Author: Vinita Yadav, Ph.D.
Editors: Callie Corsa, Zena Lapp, and Noah Steinfeld
Molds or fungi are generally known for their pathogenic properties, but they are also used in the food and pharmaceutical industries. We can find several examples of uses in our daily lives including yeast used in brewing and baking, Aspergillus species used in making Soy sauce, and Penicillium species used in cheese industries. Penicillium species also make antibiotics like Penicillin.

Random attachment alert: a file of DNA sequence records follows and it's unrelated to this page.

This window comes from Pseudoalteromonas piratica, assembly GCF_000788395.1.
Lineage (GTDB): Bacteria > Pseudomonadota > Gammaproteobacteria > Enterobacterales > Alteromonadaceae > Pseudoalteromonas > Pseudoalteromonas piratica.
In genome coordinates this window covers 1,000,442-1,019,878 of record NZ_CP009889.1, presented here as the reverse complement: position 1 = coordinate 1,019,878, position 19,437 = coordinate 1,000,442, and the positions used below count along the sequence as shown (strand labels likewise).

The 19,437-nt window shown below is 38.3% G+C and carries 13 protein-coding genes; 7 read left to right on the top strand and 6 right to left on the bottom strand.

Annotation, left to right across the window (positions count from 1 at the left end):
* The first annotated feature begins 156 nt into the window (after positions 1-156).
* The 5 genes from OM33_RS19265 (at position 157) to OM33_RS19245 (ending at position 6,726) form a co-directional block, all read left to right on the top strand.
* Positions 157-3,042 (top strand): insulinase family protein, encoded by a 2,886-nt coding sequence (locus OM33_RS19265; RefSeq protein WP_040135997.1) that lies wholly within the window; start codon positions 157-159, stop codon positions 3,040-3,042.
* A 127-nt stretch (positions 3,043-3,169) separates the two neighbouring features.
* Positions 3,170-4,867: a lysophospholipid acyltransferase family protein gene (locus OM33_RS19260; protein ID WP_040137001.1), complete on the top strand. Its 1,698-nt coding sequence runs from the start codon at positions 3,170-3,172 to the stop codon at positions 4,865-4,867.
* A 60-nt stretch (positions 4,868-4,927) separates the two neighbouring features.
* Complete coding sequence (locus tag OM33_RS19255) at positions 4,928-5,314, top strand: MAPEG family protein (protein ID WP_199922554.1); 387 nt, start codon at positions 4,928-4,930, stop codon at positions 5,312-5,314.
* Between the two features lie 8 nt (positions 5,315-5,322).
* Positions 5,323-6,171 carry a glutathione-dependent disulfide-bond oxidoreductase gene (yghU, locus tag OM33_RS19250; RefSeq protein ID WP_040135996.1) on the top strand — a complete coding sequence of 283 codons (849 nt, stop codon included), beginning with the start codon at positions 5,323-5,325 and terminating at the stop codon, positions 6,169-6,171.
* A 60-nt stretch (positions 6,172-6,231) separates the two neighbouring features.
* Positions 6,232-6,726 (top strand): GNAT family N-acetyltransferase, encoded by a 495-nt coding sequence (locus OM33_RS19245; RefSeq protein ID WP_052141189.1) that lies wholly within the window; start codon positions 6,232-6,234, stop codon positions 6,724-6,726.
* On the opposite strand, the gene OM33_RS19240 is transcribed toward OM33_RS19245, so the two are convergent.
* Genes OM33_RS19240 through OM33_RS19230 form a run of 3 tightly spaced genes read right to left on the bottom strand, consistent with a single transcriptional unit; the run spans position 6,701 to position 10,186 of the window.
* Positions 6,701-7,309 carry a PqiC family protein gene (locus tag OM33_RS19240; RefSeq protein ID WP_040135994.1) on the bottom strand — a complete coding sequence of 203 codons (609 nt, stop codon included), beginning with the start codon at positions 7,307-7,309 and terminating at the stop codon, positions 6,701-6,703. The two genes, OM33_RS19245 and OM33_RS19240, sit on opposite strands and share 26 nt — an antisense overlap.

During my thesis, my project was to search for fungi which produce alpha-L-Rhamnosidase, an enzyme that cuts the terminal L-rhamnose from several glycosylated compounds: compounds that have sugar attached. L-rhamnose is sweet in taste but not found in nature in its free form. It is always attached to several other biomolecules from lipid/fat molecules to proteins to other metabolites like flavonoids, steroids, or terpenoids (Figure 1).